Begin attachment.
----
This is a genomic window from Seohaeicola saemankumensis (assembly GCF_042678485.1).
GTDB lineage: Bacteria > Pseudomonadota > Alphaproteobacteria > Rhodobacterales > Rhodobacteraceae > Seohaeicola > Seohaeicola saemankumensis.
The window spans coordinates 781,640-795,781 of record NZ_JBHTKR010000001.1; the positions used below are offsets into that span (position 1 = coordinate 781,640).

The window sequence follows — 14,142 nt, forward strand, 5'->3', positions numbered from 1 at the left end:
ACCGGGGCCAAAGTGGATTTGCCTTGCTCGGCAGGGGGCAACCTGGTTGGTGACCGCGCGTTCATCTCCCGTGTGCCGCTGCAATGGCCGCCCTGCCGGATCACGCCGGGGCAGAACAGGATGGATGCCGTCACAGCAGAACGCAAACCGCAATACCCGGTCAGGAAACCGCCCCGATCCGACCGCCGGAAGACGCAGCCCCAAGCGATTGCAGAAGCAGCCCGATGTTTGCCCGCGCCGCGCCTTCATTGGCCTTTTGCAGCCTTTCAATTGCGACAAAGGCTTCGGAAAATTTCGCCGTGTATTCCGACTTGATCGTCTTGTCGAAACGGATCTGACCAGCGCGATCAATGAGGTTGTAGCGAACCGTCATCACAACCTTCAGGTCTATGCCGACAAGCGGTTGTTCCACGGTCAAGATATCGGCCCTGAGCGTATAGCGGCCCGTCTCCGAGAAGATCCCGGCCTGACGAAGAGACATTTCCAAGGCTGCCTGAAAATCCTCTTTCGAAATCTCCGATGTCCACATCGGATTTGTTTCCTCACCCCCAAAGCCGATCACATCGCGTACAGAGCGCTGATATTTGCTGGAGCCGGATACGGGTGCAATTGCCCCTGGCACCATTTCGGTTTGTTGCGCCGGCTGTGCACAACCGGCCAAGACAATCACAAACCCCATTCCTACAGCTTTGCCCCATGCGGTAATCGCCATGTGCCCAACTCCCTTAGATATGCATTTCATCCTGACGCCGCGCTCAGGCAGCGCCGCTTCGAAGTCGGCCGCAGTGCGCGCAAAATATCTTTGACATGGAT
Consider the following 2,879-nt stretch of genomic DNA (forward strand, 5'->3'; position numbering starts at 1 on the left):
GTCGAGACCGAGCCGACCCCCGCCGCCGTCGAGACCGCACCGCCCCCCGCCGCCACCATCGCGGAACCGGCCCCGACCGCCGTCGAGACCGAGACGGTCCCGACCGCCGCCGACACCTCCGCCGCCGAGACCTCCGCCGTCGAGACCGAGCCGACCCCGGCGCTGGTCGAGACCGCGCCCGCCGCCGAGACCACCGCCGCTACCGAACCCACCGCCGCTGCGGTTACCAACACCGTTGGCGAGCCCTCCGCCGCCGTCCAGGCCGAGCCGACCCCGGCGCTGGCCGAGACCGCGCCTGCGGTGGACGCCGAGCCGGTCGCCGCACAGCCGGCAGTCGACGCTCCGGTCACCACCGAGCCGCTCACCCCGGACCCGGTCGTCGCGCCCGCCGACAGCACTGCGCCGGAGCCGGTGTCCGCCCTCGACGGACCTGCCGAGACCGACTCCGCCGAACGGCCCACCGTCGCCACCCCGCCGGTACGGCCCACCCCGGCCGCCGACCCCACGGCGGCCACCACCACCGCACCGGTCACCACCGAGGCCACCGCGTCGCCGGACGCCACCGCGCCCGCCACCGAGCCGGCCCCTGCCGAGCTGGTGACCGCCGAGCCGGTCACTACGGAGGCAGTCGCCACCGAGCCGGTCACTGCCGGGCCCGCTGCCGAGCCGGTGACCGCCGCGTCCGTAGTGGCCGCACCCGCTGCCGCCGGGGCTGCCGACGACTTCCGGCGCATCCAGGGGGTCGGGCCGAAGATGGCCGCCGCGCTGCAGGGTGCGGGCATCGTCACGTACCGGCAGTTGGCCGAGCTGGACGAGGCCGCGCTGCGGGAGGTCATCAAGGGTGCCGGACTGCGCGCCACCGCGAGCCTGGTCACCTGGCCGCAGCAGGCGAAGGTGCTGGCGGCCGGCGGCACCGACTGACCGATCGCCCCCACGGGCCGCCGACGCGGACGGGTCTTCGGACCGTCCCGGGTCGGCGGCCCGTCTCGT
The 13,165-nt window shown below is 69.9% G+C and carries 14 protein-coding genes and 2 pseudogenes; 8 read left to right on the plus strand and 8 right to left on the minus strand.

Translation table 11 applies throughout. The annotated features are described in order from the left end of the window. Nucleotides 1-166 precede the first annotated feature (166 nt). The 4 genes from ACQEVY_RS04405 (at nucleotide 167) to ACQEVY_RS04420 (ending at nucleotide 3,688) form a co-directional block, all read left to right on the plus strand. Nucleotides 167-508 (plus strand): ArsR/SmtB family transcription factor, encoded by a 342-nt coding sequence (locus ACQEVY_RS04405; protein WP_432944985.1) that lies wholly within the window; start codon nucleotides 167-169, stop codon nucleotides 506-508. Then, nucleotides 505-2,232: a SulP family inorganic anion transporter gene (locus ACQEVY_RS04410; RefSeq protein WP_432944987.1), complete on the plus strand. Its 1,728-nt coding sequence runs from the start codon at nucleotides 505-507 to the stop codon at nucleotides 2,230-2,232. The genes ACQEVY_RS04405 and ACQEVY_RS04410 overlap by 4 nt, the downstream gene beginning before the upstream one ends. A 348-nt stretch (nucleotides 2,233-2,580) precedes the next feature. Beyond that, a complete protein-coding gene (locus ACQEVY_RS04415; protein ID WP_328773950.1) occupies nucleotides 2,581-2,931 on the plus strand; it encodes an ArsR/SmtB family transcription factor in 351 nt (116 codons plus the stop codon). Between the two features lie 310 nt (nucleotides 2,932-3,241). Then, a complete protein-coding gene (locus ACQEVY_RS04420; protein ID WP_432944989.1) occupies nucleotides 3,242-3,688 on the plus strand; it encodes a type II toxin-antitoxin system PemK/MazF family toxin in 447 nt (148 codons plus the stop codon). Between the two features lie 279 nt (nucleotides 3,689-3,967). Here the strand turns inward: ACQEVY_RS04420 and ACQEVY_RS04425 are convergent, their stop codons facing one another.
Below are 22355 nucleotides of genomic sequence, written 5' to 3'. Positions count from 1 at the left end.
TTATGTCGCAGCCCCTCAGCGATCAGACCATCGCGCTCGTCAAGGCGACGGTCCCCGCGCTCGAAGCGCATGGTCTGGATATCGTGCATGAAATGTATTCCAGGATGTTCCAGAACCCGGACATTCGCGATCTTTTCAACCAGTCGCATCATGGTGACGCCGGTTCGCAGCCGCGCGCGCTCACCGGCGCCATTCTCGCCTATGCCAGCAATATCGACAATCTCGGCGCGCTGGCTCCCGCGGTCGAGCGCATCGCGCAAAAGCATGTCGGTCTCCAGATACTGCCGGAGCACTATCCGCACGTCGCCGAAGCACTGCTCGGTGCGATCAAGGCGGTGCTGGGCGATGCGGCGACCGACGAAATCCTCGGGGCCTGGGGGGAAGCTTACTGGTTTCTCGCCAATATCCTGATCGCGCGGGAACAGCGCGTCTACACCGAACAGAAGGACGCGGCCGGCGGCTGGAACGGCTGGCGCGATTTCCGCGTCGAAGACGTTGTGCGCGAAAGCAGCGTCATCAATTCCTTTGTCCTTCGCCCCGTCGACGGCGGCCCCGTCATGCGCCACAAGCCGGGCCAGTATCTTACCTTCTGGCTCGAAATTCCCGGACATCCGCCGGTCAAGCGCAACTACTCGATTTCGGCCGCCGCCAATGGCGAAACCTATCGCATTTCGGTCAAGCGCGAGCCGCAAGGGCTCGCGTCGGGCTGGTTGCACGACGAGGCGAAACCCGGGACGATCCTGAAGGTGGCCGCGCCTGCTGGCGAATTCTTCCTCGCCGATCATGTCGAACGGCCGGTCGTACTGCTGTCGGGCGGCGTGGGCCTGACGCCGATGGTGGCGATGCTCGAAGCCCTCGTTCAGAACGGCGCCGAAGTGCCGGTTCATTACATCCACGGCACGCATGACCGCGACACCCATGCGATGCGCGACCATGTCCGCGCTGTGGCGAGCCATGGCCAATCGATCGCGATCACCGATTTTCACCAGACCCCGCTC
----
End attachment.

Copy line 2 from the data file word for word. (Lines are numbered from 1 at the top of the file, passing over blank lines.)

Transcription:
GTDB lineage: Bacteria > Pseudomonadota > Alphaproteobacteria > Rhodobacterales > Rhodobacteraceae > Seohaeicola > Seohaeicola saemankumensis.